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Author Topic: History of "International" branded melodeons/accodeons  (Read 2809 times)

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Winston Smith

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History of "International" branded melodeons/accodeons
« on: September 04, 2015, 01:05:02 PM »

I'm entirely new to the melodeon, and I've got one of these, a one row (in D, I think) to which I have developed an extraordinary attachment. I'm busy trawling through this particular board looking for any info, and it's been great fun, so far.
This morning, I came across this statement "Stephen Chambers wrote here that he has been collaborating on a history of these boxes" and wondered if anyone can tell me more? Has Mr Chambers completed his history, has he published it anywhere on the 'net (or this site?), in short; is it available anywhere for interested parties such as myself to have a look at?
Thanks for any help,
Edward.
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Nick Collis Bird

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Re: History of "International" branded melodeons/accodeons
« Reply #1 on: September 04, 2015, 01:18:29 PM »

Stephen Chambers signs himself as Triskel on this forum. If you search by that name his every post will come up.
Hope this helps.
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triskel

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Re: History of "International" branded melodeons/accodeons
« Reply #2 on: September 04, 2015, 07:07:08 PM »

I'm entirely new to the melodeon, and I've got one of these, a one row (in D, I think) to which I have developed an extraordinary attachment. I'm busy trawling through this particular board looking for any info, and it's been great fun, so far.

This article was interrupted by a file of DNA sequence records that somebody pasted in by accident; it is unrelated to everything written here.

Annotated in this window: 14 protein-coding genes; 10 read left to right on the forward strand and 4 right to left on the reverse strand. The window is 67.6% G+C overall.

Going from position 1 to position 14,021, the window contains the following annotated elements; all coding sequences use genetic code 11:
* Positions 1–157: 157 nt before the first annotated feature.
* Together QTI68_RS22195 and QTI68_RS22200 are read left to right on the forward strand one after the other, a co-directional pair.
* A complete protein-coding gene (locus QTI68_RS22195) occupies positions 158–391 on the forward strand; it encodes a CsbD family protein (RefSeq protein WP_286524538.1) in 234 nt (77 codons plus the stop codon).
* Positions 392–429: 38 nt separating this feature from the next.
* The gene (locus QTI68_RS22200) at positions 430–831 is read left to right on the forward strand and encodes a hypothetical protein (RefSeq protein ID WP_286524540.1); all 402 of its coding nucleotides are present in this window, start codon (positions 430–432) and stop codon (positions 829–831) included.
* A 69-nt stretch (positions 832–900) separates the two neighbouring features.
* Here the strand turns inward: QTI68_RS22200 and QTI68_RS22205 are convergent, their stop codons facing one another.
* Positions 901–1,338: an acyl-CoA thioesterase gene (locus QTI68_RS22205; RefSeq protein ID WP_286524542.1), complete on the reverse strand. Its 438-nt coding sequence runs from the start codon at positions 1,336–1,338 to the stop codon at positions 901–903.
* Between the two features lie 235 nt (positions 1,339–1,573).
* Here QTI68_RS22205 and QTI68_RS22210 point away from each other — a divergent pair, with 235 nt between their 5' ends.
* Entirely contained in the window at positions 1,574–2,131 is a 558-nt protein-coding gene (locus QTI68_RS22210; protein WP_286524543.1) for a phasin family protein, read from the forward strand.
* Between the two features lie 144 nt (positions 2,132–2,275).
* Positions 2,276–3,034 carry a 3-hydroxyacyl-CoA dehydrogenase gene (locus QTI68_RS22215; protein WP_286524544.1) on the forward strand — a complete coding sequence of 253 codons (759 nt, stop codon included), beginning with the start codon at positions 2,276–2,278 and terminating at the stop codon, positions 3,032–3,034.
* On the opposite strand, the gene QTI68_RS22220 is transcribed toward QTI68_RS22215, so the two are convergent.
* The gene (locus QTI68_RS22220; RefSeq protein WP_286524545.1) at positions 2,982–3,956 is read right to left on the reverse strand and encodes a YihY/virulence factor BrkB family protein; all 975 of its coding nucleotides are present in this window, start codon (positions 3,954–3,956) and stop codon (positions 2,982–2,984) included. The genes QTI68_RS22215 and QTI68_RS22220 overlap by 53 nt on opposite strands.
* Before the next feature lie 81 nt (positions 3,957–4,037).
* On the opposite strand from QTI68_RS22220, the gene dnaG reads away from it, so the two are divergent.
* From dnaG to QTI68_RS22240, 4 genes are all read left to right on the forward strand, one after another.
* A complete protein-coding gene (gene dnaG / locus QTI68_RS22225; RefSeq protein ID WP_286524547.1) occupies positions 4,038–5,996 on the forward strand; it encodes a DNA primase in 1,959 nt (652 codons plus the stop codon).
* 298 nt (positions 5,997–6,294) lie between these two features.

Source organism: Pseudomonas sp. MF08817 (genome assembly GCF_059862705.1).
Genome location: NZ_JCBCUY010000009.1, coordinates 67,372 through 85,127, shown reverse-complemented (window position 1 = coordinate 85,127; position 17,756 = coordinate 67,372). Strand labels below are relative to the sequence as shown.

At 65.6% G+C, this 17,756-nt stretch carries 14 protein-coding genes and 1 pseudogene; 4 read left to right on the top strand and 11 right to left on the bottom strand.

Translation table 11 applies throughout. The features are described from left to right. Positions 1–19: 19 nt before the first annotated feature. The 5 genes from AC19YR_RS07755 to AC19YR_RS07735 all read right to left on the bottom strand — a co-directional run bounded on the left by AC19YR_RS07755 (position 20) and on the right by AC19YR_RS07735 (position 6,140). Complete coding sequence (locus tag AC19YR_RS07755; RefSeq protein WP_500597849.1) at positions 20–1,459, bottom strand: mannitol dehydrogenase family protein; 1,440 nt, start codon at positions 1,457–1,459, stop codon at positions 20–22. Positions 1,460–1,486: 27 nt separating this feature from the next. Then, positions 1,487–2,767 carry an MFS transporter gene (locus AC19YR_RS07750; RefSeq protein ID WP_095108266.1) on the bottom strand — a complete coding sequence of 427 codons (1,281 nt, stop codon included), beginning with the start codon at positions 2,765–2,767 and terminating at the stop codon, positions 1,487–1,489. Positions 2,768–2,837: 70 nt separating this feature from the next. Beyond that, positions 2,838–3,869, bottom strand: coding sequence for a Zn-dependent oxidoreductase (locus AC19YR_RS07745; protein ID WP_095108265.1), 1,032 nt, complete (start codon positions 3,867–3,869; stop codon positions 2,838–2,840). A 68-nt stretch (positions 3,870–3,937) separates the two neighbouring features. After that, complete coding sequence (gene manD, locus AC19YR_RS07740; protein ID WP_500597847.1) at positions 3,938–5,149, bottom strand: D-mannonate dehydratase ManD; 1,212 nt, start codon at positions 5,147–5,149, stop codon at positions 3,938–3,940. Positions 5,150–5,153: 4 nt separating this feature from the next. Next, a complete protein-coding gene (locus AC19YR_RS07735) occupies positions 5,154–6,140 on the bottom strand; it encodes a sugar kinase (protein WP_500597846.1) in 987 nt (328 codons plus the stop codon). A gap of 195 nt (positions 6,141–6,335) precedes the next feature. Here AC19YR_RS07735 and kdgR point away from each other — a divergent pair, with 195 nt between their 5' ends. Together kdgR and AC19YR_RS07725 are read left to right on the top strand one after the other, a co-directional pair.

This morning, I came across this statement "Stephen Chambers wrote here that he has been collaborating on a history of these boxes" and wondered if anyone can tell me more? Has Mr Chambers completed his history, has he published it anywhere on the 'net (or this site?), in short; is it available anywhere for interested parties such as myself to have a look at?

Hi Edward,

I developed a great interest in the old International melodeons myself because I found them to be exceptionally good, and then discovered that, under various brand names, they were generally considered the very best available (internationally) in their day, from the 1890s up until the factory closed, about 1933.

A proposal for a book was put to me, but it's very hard to find much information at all about them (or any other private Eastern-German manufacturing firms - the old Communist GDR government having destroyed pretty-much all evidence of such "decadence"  >:( ) - so I'm still actively collecting examples of their products, from which to try to learn what they were doing.

I'm afraid it may keep me occupied for many years to come...  :(
« Last Edit: September 05, 2015, 12:57:13 AM by triskel »
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Theo

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Re: History of "International" branded melodeons/accodeons
« Reply #3 on: September 04, 2015, 07:57:58 PM »

As it happens I've just bought one off eBay for the vast sum of £8.50. It's a two voice 10 button in C.  Somewhat battered, but I think it will play again.
« Last Edit: September 04, 2015, 08:32:23 PM by Theo »
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Winston Smith